• The capacity of the parent to provide a safe home and adequate food, clothing, and shelter.
  • The mental and physical health needs of a child.
  • The presence of domestic violence in the home.
  • Parties’ ability to encourage the child’s love toward the other parent.

Variation Among States

Some states specifically add the child’s wishes to the list of factors. Other states just say that the judge can take other factors into account as needed.

Idaho, Wyoming, Montana, Utah, South Dakota, Arkansas, Ohio, Florida, New York, Vermont, New Hampshire, and Connecticut do not require that the judge consider the child’s opinion. Of course, the judge can consider the child’s opinion, but that will be up to the individual judge.

California, Utah, New Mexico, Indian, and West Virginia only allow children 14 or older to share their preferences with the court.

Texas, Oklahoma, Tennessee, and Mississippi only consider the opinions of children 12 or older. Georgia takes into account the preference of children 11 or older.

In all other states, the individual judge makes a determination whether the child in question as sufficient age and maturity to testify.

If a Child Testifies, Will It Be in the Courtroom?

Many parents assume that the child will be able to speak privately to the judge in the judge’s office. These meetings, called in-camera interviews, are increasingly rare.

Ohio and Kansas are the only states with specific statutes that permit the judge to interview the child in their chambers. That practice is controversial and falling out of practice.

More commonly, if the child is allowed to speak, it will be in the courtroom. The judge may elect to clear the courtroom of everyone except the court staff.

Interviewing the child in the courtroom makes it easier for exchange to be recorded and made part of the official transcript. The transcript is an important part of protecting each parent’s right to appeal an incorrect order. Additionally, each parent should know all the evidence presented against them.

Why Shouldn’t the Child Testify?

Child witnesses present challenges on several fronts. Judges are concerned about the credibility of a child as a witness given their age. And, there can be doubts about the child’s ability to act in their own best interest. The third concern is the impact of the court hearing on the child.

The American Academy of Pediatrics notes that children who testify in court need ongoing psychological support. Otherwise, kids can hold on to that trauma into adulthood.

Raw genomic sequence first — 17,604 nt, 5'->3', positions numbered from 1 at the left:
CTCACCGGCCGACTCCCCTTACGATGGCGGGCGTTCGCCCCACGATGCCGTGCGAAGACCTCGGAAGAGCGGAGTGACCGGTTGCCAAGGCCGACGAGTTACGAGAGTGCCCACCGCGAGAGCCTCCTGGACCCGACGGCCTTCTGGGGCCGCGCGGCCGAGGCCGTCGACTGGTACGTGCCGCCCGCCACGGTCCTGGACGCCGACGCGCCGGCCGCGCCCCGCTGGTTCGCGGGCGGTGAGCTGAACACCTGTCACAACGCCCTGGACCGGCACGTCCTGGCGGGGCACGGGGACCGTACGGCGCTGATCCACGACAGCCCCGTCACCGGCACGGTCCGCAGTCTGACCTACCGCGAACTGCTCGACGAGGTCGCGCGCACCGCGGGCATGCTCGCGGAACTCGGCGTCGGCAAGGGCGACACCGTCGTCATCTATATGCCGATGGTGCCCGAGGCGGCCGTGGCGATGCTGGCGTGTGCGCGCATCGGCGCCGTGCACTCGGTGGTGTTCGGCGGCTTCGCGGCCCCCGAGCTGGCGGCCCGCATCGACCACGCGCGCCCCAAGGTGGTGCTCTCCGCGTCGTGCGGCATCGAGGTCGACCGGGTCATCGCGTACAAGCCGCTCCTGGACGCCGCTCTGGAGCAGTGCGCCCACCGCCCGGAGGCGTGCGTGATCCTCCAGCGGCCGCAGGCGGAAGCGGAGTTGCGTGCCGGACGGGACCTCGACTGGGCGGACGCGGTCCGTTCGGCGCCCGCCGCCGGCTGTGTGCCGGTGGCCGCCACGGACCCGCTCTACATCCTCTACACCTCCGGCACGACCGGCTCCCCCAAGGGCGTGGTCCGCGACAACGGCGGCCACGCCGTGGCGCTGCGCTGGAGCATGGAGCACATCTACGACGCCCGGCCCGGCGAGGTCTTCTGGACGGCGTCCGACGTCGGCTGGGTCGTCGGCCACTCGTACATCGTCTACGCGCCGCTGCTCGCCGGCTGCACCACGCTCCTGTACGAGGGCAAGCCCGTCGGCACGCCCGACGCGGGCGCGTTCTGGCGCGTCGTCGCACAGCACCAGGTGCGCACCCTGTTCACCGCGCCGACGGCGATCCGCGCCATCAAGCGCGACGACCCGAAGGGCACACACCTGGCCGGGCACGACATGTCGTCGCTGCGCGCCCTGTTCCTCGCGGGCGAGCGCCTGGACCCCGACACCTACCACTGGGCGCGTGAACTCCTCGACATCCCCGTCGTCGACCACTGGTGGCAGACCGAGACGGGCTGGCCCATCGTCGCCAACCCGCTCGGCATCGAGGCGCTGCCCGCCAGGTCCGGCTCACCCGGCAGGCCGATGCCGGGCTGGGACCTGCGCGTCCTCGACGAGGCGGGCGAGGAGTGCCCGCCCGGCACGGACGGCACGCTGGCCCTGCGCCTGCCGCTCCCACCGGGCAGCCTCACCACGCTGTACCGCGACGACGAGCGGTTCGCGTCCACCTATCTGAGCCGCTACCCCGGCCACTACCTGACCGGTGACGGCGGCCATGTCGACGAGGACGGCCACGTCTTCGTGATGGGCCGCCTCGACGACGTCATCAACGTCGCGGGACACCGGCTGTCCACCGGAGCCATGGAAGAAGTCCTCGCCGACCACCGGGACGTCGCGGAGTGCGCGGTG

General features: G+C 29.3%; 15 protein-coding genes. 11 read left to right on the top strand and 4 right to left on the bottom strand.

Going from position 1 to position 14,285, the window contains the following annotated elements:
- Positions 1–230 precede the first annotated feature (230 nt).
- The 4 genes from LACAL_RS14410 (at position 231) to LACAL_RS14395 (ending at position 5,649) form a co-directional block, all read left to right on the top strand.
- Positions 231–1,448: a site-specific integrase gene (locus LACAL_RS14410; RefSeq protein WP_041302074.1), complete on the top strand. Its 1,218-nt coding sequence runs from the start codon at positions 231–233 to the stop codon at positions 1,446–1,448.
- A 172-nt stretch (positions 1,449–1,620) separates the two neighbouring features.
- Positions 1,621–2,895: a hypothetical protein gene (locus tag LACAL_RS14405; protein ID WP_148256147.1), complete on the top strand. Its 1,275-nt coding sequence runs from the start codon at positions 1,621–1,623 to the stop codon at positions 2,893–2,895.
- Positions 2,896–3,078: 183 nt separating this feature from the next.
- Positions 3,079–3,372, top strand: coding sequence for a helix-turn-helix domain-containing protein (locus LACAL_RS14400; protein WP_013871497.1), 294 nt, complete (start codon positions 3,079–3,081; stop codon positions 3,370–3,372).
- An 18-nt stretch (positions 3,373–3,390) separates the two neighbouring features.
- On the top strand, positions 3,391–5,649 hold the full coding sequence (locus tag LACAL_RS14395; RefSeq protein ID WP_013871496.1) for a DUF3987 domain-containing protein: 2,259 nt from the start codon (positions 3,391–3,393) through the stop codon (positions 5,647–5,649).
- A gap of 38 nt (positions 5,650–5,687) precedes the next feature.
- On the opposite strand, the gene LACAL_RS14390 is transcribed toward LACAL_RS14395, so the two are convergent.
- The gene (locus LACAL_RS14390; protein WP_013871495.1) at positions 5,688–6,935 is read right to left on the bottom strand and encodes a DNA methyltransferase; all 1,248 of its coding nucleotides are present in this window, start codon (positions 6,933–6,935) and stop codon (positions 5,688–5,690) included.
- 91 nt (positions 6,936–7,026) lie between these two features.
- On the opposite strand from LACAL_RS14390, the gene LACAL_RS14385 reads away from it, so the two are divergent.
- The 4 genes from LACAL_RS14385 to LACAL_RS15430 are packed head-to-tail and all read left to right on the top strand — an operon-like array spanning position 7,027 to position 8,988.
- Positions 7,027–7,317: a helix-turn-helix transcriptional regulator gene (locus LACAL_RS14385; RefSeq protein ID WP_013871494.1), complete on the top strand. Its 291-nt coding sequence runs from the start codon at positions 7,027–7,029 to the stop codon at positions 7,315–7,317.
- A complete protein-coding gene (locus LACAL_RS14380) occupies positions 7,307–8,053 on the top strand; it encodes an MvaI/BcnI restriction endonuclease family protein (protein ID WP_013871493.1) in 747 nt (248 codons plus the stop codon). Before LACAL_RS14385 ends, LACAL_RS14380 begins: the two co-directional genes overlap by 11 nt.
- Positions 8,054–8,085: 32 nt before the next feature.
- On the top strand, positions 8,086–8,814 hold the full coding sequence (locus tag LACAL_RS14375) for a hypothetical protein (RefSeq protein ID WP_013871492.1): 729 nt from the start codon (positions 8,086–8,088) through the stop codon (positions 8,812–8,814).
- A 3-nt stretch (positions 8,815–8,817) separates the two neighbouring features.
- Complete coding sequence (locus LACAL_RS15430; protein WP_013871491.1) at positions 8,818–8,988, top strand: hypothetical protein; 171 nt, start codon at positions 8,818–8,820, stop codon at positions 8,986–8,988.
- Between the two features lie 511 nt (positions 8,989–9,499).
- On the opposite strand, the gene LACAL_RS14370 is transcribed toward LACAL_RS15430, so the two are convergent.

The courtroom can be a frightening place for children. The experience can be intimidating for adults, let alone a young adolescent.

Allowing a child to express their opinion is really important in families where one parent better meets the child’s needs. This can be due to neglect, abuse, living conditions, or just poor parenting skills.

Pushing a child to testify and making them choose sides is an emotionally damaging action.

Alternative Ways to Convey the Child’s Opinion to the Court

As discussed above, a child may not be able to communicate their wishes to the court due to age or maturity. However, there are still ways for the court to learn the child’s custody preferences.

The most common way that the court can indirectly learn what the child wants is through the report of a court-ordered expert. These professionals take on different names depending on the state, but the basic concept is the same everywhere.

The experts may be called a child and family investigator, guardian ad litem, parental responsibilities evaluator, etc.

During a contested custody case, either parent can ask the court to appoint a professional to make custody recommendations. The recommendation comes in the form of a written report. The judge does not have to do what the professional recommends.

The professional writes the report after interviewing the child and parents. Depending on the scope of the appointment, the professional may interview teachers, extended family, caregivers, and others.

In the report, the professional will note any concerns they have about the child living with either parent. They may include what they learned about the child’s opinion. Then, they make a recommendation regarding the child’s living arrangements.

The professional may or may not make the recommendation that the child wants. Ultimately, the professional will recommend the custody arrangement that they think is in the child’s best interest.

Final Thoughts

Parents of children who want to tell the court which parent they prefer to live with are put in a hard position. Telling the judge which parent they like best is a memory that lives with them, and you, forever.

Be prepared to support your child throughout the process.

If you are thinking of pushing for your child to testify, remember that the court may or may not do as your child wants. The judge must always apply the best interests of the child standard, and that includes several variables.